If you want to protect your family, and alleviate your concerns about “what happens”, call Concetta Spirio at 631-277-8844 today to learn about the benefits of having a Trusts, Wills and Estates attorney on your side. This is a no obligation initial consultation with personal service.



Concetta Spirio to speak at the 2015 NALS of NY Meeting

Posted On: March 09, 2015

Concetta Spirio, a highly experienced family and divorce attorney, will be speaking at the 2015 NALS of New York Annual Meeting and Educational Conference, hosted by: NALS of Suffolk County… the association for legal professionals on April 18, 2015. Concetta Will be speaking on the topic of DIVORCE: THE DIFFERENCE AND BENEFITS OF MEDIATION AND COLLABORATION V.S. LITIGATION.



Posted On: March 03, 2015

This press release came our way and the information is so important we wanted to share it with you:

Contact: Neal Patel (Heller): 202-224-6244; Rachel McCleery (Stabenow): 202-224-4822

Senators Heller, Stabenow Introduce Legislation to Eliminate Unfair Tax Bills.
Bipartisan Legislation Will Ensure Mortgage Forgiveness Is Not Taxed as Income.

At present Home owners in foreclosure could face an enormous tax bill if they negotiate a reduction of their debt with the lender. There is now hope that will not be the case for 2015 and 2016 Senators Heller and Stabenow have once again introduced legislation to extend the Mortgage Forgiveness Debt Relief Act for another 2 years (covering 2015 and 2016).

According to a recent press release, U.S. Senators Dean Heller (R-NV) and Debbie Stabenow (D-MI) introduced bipartisan legislation to ensure, when homeowners work with their banks to reduce their mortgage payments, those homeowners will not be hit with a huge tax bill. Without this legislation, homeowners will be required to pay additional taxes when they receive mortgage principal forgiveness on their homes or sell their homes in what are commonly called “short sales.”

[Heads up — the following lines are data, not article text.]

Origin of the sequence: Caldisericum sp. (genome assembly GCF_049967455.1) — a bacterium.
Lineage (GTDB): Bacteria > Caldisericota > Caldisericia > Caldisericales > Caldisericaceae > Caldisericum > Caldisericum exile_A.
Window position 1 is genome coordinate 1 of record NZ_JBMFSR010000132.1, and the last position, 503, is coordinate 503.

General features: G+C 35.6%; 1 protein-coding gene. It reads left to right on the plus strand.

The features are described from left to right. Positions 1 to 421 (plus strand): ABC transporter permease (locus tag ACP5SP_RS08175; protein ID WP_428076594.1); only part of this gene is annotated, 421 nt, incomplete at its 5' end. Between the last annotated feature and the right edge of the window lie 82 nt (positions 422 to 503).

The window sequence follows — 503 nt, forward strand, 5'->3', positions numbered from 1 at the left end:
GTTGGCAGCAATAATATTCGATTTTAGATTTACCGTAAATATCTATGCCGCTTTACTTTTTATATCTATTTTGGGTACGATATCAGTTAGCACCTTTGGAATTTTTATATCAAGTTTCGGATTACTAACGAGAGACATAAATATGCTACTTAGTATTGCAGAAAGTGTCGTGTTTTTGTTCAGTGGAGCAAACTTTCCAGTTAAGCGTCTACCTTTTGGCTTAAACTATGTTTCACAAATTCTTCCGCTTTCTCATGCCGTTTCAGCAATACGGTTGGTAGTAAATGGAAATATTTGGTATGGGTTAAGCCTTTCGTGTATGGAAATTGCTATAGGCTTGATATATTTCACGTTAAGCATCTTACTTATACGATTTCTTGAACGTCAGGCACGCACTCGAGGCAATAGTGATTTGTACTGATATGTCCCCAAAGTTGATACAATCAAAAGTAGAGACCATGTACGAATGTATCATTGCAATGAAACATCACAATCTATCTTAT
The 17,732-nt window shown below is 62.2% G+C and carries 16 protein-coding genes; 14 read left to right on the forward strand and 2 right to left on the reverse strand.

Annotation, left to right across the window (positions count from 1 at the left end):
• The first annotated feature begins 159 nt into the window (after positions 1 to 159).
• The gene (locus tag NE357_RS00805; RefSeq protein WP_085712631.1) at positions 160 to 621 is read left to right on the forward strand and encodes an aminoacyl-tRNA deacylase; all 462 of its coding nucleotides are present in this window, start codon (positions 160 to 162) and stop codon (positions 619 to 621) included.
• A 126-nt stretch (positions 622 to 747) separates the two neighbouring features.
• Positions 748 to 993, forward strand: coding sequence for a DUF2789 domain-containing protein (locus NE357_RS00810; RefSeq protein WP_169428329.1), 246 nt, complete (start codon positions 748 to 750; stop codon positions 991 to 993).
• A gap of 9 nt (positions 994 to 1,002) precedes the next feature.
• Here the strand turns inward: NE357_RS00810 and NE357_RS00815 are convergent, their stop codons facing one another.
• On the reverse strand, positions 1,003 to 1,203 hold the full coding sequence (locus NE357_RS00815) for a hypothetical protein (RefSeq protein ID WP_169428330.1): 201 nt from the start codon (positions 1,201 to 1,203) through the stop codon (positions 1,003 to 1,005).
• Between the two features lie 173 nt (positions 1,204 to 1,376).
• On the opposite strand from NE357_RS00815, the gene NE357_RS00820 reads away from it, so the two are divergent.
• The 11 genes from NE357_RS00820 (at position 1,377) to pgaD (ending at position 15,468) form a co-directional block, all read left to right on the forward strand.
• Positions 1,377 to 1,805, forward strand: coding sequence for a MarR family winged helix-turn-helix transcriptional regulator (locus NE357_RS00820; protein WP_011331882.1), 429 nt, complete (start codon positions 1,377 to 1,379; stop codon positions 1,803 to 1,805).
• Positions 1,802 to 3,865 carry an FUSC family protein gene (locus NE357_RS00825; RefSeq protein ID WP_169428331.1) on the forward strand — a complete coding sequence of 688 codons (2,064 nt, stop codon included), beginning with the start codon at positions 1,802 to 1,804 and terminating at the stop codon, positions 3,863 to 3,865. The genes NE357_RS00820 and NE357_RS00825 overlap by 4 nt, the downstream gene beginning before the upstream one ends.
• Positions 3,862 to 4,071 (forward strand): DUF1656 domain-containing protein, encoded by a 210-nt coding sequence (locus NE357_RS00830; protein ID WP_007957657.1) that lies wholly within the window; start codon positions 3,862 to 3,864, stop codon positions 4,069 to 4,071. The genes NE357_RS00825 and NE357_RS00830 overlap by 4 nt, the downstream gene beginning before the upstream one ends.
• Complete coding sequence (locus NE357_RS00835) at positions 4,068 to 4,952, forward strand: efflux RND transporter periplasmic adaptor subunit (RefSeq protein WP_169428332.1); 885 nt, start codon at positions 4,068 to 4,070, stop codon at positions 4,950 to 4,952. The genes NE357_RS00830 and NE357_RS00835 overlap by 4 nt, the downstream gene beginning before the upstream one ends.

“Unless Congress acts, those who are underwater in their homes and have received financial relief for their mortgage could be forced to pay a tax on income they never received. This makes no sense, and the legislation Senator Stabenow and I introduced ensures it won’t happen,” said Senator Dean Heller. “As a member of the Senate Finance Committee I look forward to finding a vehicle to pass this important legislation.”

“It is bad enough that so many families are faced with mortgages that now exceed the value of their home,” said Senator Stabenow. “But to add insult to injury, without this bipartisan legislation, the IRS would require that families willing to work with their lenders pay hundreds or thousands of dollars in additional income tax when they sell or refinance their home. That’s just wrong.”

Declining home prices and rising foreclosure rates have forced many families to sell their homes for less than they paid for them, and sometimes for less than the outstanding debt. The IRS formerly taxed any loan forgiveness provided to homeowners as “income,” meaning underwater families were paying thousands of dollars in income tax for phantom income that wasn’t actual money the family had earned.

While the housing market is beginning to recover, short sales and foreclosures continue. More than one in six (the rate is 16.9%) American homeowners are currently underwater on their mortgages.

Sens. Stabenow and Heller have worked together several times to extend a provision that would protect homeowners from having mortgage relief taxed as income, most recently in the Tax Increase Prevention Act, which extended the tax break through 2014. Their new legislation will extend the current moratorium on taxing mortgage forgiveness through 2016.